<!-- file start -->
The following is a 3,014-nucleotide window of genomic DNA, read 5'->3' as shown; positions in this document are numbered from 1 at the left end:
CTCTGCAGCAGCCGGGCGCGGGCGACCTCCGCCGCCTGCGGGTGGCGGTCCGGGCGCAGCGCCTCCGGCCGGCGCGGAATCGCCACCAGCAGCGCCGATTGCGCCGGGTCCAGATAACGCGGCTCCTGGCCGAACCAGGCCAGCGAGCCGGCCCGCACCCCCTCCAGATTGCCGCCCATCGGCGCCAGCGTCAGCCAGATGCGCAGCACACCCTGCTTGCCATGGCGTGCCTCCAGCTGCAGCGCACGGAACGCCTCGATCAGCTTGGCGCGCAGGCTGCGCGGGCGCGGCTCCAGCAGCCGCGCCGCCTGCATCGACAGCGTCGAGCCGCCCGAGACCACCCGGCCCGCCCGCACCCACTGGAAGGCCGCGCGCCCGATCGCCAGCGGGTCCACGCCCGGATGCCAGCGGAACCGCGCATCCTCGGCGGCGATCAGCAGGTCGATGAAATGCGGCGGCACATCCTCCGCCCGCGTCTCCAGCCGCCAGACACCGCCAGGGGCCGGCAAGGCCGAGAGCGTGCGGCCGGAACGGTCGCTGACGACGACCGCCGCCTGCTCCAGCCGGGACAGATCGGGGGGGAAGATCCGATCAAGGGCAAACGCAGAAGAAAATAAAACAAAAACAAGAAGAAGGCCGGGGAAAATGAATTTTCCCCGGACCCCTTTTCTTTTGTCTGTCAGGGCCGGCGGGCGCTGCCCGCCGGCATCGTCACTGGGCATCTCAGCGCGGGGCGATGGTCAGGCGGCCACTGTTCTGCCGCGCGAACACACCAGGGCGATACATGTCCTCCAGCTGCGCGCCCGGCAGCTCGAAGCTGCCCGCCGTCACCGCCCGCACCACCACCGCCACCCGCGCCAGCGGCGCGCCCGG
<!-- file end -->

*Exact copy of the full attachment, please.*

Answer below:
The following is a 3,014-nucleotide window of genomic DNA, read 5'->3' as shown; positions in this document are numbered from 1 at the left end:
CTCTGCAGCAGCCGGGCGCGGGCGACCTCCGCCGCCTGCGGGTGGCGGTCCGGGCGCAGCGCCTCCGGCCGGCGCGGAATCGCCACCAGCAGCGCCGATTGCGCCGGGTCCAGATAACGCGGCTCCTGGCCGAACCAGGCCAGCGAGCCGGCCCGCACCCCCTCCAGATTGCCGCCCATCGGCGCCAGCGTCAGCCAGATGCGCAGCACACCCTGCTTGCCATGGCGTGCCTCCAGCTGCAGCGCACGGAACGCCTCGATCAGCTTGGCGCGCAGGCTGCGCGGGCGCGGCTCCAGCAGCCGCGCCGCCTGCATCGACAGCGTCGAGCCGCCCGAGACCACCCGGCCCGCCCGCACCCACTGGAAGGCCGCGCGCCCGATCGCCAGCGGGTCCACGCCCGGATGCCAGCGGAACCGCGCATCCTCGGCGGCGATCAGCAGGTCGATGAAATGCGGCGGCACATCCTCCGCCCGCGTCTCCAGCCGCCAGACACCGCCAGGGGCCGGCAAGGCCGAGAGCGTGCGGCCGGAACGGTCGCTGACGACGACCGCCGCCTGCTCCAGCCGGGACAGATCGGGGGGGAAGATCCGATCAAGGGCAAACGCAGAAGAAAATAAAACAAAAACAAGAAGAAGGCCGGGGAAAATGAATTTTCCCCGGACCCCTTTTCTTTTGTCTGTCAGGGCCGGCGGGCGCTGCCCGCCGGCATCGTCACTGGGCATCTCAGCGCGGGGCGATGGTCAGGCGGCCACTGTTCTGCCGCGCGAACACACCAGGGCGATACATGTCCTCCAGCTGCGCGCCCGGCAGCTCGAAGCTGCCCGCCGTCACCGCCCGCACCACCACCGCCACCCGCGCCAGCGGCGCGCCCGG